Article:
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In the heart of the Marais lies a wonderful Breton restaurant that’s as popular for its food as it is for the rotating exhibitions of artwork by a cadre of international graphic artists that line its colorful walls. Page 35, located just opposite the quaint Square Louis Achille, is a hugely popular neighborhood destination for locals, including many families with children in tow. It’s also a hit with Paris’s LGBT community, often drawing a large crowd of trendy gays and lesbians attracted to Page 35’s funky, contemporary vibe and artistic atmosphere. And despite its prime location near several prominentsight-seeing destinations (the Picasso museum, Place des Vosges, the Musee Carnavalet and the many trendy boutiques on the Rue des Francs-Bourgeois, to name a few), the restaurant is rarely visited by tourists. So if you’re hoping to experience Paris as a local, you’ve definitely come to the right place at Page 35. You’re also in luck if you’re a history buff, as the gorgeous 17th century building that houses the restaurant is steeped in French history. Continue Reading →

Taste the Dessert Revolution at L’Atelier de l’Eclair

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Eclairs today are to Paris what cupcakes have been for the past half-decade to the U.S.—the latest dessert trend. Sure, there are many French pastries and baked goods that are eaten far more often that eclairs by Parisians. Macarons chiefly come to mind, but there are also madeleines, financiers and even croissants and pain au chocolat, all of which are perennial favorites in the City of Light. But much as the humble cupcake rose to beloved status in the U.S. and spawned an entire cottage industry of elaborate, inventive cupcake creation, so has the ordinary eclair led to a revolution in crafting these torpedo-like pastries in Paris. One of the best places in the city to experience this new fad is L’Atelier de l’Eclair (The Eclair Workshop) in the Montorgueil neighborhood.] of the 2nd Arrondissement. Continue Reading →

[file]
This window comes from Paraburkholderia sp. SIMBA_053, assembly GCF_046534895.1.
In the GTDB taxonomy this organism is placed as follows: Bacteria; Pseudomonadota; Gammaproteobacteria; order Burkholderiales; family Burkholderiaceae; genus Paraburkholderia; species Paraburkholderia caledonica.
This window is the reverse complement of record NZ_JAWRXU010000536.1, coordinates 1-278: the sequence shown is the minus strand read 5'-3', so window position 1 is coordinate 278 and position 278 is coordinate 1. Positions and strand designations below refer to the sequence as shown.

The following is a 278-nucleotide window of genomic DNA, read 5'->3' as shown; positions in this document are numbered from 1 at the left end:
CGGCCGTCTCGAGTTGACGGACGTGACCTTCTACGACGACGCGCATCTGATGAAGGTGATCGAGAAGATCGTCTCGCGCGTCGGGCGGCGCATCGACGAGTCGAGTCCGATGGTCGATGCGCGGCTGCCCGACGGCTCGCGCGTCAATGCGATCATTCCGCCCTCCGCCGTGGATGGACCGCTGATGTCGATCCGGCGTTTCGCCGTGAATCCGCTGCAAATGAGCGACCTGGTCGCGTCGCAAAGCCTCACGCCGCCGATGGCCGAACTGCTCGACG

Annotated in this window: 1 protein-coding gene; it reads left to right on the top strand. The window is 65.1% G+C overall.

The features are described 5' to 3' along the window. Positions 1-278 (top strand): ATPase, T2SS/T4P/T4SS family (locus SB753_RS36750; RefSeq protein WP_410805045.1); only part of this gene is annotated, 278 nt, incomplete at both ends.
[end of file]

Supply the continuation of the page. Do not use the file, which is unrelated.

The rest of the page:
Old-World and Jewish Goodies at Sacha Finkelsztajn

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Prior to World War II, the Marais was the center of Jewish life in Paris and the Rue des Rosiers (Street of the Rose Bushes) was the heart of this Jewish enclave. But much has changed in the old Jewish quarter over the past 70 years. The street now boasts considerably more trendy and overpriced boutiques (even a number of international chain stores) than Jewish businesses. But there are still remnants of Paris’s once-thriving Jewish district along the five block-long street and its adjacent lanes: the Agudath Hakehilot orthodox synagogue, Judaica bookstores Librairie Bibliophane and Diasporama, and a number of kosher restaurants and delis. A must-stop destination among these is Sacha Finkelsztajn, a bakery and delicatessen dubbed by locals as La Boutique Jaune (the yellow shop)—so-named because of its bright yellow facade—that’s been operated by the same family for nearly 60 years. Continue Reading →

Tracing the History of the Croque Monsieur Sandwich

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As anyone who has visited Paris knows, a very popular lunchtime meal at cafes and smaller eateries in the City of Light—and indeed throughout all of France—is the croque monsieur, a toasted ham and cheese sandwich that is one of the true staples of simple French cuisine. But how did it become such a famous French dish and land on the menus of countless casual restaurants? No one knows for sure, but a commonly accepted story involves a brasserie on Paris’s Boulevard des Capucines, a shortage of baguettes for that day’s lunchtime crowd, and the presence of the neighborhood butcher in the eatery when a patron asked about the newly created sandwich. Continue Reading →